Animals in British slaughterhouses are correctly stunned before slaughter in more than 99% of cases, according to official figures released by the Government.

The new figures address the myth that animals are suffering welfare compromises in large numbers – a statement used by those who support the practice of slaughter without pre-stunning.
The British Veterinary Association (BVA) has been calling for an end to the practice of non-stun slaughter on the grounds of animal welfare, and its position is supported by the Farm Animal Welfare Committee, Royal Society for the Prevention of Cruelty to Animals (RSPCA) and the Humane Slaughter Association.
Those who oppose BVA’s position on non-stun slaughter have suggested mis-stunning occurs in large numbers, causing a greater welfare problem than slaughter without stunning, quoting figures of 9%-31% from a Europe-wide European Food Safety Authority (EFSA) report in 2004.
The new figures reveal that in 2013 there were only nine reports of mis-stunning incidents in cattle (0.0004% of cattle slaughtered) and three reports in sheep (0.00002%).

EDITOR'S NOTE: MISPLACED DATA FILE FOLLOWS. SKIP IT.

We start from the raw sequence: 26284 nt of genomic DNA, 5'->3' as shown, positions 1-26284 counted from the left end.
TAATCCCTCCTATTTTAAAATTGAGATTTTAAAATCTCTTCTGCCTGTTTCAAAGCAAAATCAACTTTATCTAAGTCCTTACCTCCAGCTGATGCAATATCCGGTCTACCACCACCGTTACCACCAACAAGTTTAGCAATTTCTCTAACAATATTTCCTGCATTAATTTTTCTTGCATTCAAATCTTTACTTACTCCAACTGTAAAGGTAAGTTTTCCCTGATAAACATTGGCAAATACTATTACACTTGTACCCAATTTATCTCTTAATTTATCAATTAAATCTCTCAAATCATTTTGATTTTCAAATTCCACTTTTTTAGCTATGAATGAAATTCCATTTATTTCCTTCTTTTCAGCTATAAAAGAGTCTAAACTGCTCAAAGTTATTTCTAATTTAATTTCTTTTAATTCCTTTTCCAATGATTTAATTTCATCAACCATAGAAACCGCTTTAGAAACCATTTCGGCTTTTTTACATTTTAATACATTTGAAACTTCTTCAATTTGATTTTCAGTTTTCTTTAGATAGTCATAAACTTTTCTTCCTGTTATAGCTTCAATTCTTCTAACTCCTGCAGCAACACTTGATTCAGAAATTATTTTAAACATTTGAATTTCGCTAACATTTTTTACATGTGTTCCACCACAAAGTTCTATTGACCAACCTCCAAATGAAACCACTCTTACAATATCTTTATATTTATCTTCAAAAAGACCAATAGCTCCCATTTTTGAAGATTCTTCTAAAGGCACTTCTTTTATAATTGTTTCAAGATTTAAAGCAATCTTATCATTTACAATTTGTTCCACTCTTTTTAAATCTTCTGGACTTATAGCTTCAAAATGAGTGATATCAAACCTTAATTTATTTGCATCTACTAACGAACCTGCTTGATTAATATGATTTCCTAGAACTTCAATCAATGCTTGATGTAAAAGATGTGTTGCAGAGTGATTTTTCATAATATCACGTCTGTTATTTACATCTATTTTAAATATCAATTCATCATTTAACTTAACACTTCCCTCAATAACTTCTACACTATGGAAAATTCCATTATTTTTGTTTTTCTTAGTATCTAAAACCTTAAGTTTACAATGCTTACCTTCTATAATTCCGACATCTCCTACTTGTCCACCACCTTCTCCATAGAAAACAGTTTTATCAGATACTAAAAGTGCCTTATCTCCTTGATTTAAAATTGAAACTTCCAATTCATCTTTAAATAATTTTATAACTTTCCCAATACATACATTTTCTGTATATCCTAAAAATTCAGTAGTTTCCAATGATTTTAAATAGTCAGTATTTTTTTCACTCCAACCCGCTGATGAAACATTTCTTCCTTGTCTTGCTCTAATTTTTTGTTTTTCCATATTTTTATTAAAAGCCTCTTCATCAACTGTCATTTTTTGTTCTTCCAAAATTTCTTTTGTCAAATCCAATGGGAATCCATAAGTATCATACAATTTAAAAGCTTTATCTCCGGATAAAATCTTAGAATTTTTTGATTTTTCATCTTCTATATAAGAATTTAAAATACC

These reports are made by official veterinarians working in abattoirs and collated by the Food Standards Agency on behalf of Defra.
Reported incidents of mis-stunning in poultry totalled 13 in 2013, but as poultry are usually slaughtered on a line system, a single incident will normally represent more than one animal. 
It is, therefore, not possible to calculate the percentage of mis-stuns against the total slaughter numbers.
Commenting on the new figures, BVA president Robin Hargreaves said: “These new official figures reveal mis-stunning is extremely rare in British abattoirs and expose the myth that mis-stunning is a greater animal welfare problem than non-stun slaughter.
“Of course, any incident of mis-stunning must be acted upon and the public should be reassured there is legislation in place to ensure mis-stunned animals are immediately re-stunned to render them unconscious.
“Each incident is recorded and immediate and appropriate action is taken to address any problems.
“As veterinary surgeons our number one priority is animal welfare and that is why we continue to call for an end to non-stun slaughter, which unnecessarily compromises welfare at the time of slaughter.
“We are pleased the new figures will help ensure the debate takes place with all of the facts.”

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